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Microsoft shows nasty side on IM battleground

CNN (opens in new tab) are both reporting that Microsoft's bad habits are quickly catching up. While the rest of the world is embracing the concept of openness and data portability, Microsoft has chosen to go against the flow.

The software giant is apparently going after start ups in a bid to get them to cough up fees for each MSN user they import into their web services.

As Fortune puts it, I"f the company wants to offer other IM services (from Yahoo, Google or AOL, say), Messenger must get top billing. And if the start up wants to offer any other IM service, it must pay Microsoft 25 cents a user per year for a site license."

Start ups have been sent cease-or-desist letters "encouraging" them to go Microsoft-only and get a 100 percent discount.

Microsoft has released a few initiatives including one which allows contacts to import up to one million contacts.

Windows Live contacts (opens in new tab) allows people to use their Windows Live contact information (including Hotmail, Messenger, and Mobile contacts) with your site—while keeping complete control of their data.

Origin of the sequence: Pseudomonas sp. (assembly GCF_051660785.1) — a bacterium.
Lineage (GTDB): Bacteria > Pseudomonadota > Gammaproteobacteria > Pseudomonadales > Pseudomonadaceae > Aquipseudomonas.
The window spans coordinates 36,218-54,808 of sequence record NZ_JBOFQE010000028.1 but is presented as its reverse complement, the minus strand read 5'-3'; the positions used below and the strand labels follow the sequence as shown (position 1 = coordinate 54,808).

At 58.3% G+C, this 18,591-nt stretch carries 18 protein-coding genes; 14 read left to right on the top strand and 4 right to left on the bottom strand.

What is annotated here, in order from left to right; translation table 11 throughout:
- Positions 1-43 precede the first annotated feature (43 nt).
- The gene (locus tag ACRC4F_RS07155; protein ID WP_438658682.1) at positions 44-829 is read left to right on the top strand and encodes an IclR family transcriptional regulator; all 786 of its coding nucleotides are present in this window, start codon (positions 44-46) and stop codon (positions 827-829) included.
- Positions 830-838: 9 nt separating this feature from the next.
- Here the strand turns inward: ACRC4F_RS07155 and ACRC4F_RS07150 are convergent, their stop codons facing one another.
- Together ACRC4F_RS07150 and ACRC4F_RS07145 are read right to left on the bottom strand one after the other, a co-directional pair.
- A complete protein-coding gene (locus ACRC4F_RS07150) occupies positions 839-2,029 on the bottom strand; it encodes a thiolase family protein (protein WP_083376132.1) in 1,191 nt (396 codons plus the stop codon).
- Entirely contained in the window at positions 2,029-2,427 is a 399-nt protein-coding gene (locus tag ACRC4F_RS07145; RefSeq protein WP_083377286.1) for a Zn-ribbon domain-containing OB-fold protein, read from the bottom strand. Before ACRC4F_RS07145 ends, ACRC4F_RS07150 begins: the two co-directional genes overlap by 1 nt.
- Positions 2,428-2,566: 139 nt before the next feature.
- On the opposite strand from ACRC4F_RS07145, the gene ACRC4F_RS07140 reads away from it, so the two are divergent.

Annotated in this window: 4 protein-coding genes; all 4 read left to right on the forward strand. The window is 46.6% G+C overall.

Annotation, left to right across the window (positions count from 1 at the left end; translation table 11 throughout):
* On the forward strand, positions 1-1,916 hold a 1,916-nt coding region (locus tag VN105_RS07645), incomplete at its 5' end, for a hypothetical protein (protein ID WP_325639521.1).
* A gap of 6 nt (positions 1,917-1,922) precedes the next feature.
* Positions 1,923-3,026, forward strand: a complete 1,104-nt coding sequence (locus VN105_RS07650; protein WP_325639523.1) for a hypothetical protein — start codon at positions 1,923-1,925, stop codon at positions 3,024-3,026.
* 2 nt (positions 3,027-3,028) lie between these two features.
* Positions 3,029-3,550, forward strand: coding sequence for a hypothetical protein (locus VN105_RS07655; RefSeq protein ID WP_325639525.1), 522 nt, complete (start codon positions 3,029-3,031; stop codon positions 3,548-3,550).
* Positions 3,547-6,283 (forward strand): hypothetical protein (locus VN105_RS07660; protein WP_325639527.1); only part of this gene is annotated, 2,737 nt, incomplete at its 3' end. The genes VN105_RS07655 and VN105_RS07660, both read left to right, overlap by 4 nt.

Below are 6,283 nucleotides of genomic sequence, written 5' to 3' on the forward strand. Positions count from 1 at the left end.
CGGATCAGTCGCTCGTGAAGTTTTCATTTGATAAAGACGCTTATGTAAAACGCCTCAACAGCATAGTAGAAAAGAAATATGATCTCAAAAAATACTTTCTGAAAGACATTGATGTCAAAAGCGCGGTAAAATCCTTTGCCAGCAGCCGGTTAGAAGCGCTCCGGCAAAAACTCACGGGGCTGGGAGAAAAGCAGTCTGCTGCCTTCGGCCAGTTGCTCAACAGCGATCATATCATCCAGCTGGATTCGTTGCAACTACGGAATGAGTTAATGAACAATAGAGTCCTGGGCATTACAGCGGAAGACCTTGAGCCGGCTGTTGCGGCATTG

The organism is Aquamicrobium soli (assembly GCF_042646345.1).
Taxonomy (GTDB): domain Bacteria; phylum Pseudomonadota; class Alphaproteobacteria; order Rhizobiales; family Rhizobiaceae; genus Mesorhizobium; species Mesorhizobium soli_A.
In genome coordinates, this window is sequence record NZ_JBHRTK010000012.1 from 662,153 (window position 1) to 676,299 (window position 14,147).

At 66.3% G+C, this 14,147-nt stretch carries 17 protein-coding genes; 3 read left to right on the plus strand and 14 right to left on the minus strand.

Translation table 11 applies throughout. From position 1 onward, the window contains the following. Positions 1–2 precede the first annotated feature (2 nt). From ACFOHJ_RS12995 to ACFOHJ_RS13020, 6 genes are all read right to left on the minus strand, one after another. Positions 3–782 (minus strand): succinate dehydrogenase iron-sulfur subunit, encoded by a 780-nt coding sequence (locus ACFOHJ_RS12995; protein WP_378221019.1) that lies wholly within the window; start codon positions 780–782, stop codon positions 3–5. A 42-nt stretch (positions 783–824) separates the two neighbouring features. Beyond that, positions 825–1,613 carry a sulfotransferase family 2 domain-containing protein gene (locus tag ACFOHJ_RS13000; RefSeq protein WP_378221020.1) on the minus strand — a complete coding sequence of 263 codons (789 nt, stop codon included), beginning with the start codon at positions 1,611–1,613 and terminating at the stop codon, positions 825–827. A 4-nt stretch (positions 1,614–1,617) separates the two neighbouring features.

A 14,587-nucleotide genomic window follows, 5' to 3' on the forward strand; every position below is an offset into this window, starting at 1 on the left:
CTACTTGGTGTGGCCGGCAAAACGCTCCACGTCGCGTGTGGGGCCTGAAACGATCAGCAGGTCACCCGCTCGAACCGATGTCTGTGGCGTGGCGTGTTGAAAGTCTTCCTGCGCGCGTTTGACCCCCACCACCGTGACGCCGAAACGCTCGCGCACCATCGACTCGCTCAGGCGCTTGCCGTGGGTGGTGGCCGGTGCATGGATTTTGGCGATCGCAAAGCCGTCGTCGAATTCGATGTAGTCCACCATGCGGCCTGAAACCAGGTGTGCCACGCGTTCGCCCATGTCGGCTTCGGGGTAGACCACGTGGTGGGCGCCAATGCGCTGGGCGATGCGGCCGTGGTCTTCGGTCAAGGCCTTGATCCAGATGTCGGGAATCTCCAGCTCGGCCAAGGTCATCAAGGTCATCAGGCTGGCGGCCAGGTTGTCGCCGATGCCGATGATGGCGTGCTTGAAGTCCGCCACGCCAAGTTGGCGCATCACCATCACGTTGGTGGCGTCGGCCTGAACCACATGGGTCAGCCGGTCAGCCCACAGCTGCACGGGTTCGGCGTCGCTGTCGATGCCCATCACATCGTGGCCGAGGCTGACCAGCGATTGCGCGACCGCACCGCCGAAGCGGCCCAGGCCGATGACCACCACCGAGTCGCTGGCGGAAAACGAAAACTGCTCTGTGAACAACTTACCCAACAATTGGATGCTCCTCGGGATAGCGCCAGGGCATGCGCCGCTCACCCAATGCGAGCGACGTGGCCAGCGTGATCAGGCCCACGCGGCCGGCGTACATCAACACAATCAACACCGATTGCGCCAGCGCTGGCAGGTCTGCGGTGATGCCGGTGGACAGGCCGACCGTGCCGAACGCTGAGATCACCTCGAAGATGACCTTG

Beyond Microsoft's heavy handed approach - which they insist, is best for their customers - is the crucial question of who owns the data you import.

The recent storm involving Robert Scoble and Facebook over whether the former could download his friends and acquaintances details shows that we're only at the beginning of a teething data and privacy issue.

Désiré Athow
Contributor

Désiré has been musing and writing about technology during a career spanning four decades. He dabbled in website building and web hosting when DHTML and frames were en vogue and started writing about the impact of technology on society just before the start of the Y2K hysteria at the turn of the last millennium. Following an eight-year stint at ITProPortal.com where he discovered the joys of global tech-fests, Désiré now heads up TechRadar Pro. Previously he was a freelance technology journalist at Incisive Media, Breakthrough Publishing and Vnunet, and Business Magazine. He also launched and hosted the first Tech Radio Show on Radio Plus.